We report the first spectroscopic detection of ethyl cyanide (C2H5CN) in Titan's atmosphere, obtained using spectrally and spatially resolved observations of multiple emission lines with the Atacama Large Millimeter/submillimeter array (ALMA).
Origin & Evolution of Life
How did life originate? And can scientists create life? These questions not only occupy the minds of scientists interested in the origin of life, but also researchers working with technology of the future.
In order to test planetary accretion and differentiation scenarios, we integrated a multistage core-mantle differentiation model with N-body accretion simulations.
A team of scientists using NASA's Hubble Space Telescope has made the most detailed global map yet of the glow from a planet orbiting another star, revealing secrets of air temperatures and water.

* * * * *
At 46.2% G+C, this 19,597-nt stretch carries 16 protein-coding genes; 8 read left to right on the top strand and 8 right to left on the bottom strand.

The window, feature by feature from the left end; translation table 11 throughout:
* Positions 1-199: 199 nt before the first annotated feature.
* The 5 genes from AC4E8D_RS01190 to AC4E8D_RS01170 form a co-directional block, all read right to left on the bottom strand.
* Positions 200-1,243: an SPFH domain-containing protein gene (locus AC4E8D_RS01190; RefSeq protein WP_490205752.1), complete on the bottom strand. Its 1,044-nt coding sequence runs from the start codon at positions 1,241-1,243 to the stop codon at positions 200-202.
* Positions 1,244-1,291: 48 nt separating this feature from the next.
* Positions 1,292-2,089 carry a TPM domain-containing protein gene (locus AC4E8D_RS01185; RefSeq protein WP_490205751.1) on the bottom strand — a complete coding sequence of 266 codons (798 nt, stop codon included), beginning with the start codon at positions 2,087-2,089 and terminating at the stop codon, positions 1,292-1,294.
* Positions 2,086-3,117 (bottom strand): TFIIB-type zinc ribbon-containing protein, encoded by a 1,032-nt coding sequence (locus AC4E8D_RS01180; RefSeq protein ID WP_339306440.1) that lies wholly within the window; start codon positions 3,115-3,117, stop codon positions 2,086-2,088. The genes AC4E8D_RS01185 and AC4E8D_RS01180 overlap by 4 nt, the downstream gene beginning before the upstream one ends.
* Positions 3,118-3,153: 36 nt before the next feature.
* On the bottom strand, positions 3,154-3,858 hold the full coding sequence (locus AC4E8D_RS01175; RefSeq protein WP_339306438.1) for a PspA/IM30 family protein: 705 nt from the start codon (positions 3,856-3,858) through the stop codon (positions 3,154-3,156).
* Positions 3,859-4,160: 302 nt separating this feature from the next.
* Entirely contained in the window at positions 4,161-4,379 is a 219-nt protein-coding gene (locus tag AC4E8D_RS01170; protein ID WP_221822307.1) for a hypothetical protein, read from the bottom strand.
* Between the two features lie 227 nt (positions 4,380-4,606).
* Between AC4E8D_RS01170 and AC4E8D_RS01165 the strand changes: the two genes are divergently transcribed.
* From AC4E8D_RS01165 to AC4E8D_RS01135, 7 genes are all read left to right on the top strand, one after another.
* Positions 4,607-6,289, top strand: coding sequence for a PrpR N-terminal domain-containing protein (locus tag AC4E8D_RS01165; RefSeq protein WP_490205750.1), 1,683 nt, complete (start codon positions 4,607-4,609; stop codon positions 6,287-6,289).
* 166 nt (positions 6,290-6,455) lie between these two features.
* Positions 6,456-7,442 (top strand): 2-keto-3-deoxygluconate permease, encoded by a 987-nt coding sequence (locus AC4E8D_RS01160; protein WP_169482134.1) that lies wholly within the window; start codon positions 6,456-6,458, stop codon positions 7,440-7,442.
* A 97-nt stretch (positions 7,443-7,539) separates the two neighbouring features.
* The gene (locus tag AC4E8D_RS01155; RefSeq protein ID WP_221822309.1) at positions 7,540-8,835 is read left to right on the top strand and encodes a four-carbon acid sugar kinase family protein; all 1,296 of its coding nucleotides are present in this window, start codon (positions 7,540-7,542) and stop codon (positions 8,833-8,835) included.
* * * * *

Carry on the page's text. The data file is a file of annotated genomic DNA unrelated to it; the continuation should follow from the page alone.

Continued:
NASA's Astrobiology Institute (NAI) announced that the SETI Institute has been selected as a new member of theNAI for a 5-year research program, "Changing Planetary Environments and the Fingerprints of Life."
Recent observations by the Kepler space telescope have led to the discovery of more than 4000 exoplanet candidates consisting of many systems with Earth- to Neptune-sized objects that reside well inside the orbit of Mercury, around their respective host stars.
NASA has awarded five-year grants totaling almost $50 million to seven research teams nationwide to study the origins, evolution, distribution, and future of life in the universe.
About one-fifth of the Earth's atmosphere is oxygen, pumped out by green plants as a result of photosynthesis and used by most living things on the planet to keep our metabolisms running.
Earth-like planets within the liquid water habitable zone of M type stars may evolve into synchronous rotators.
The detection of small planets orbiting nearby stars is an important step towards the identification of Earth twins.
In 1930, Albert Einstein was asked for his opinion about the possibility of life elsewhere in the universe. "Other beings, perhaps, but not men," he answered. Then he was asked whether science and religion conflict. "Not really, though it depends, of course, on your religious views."
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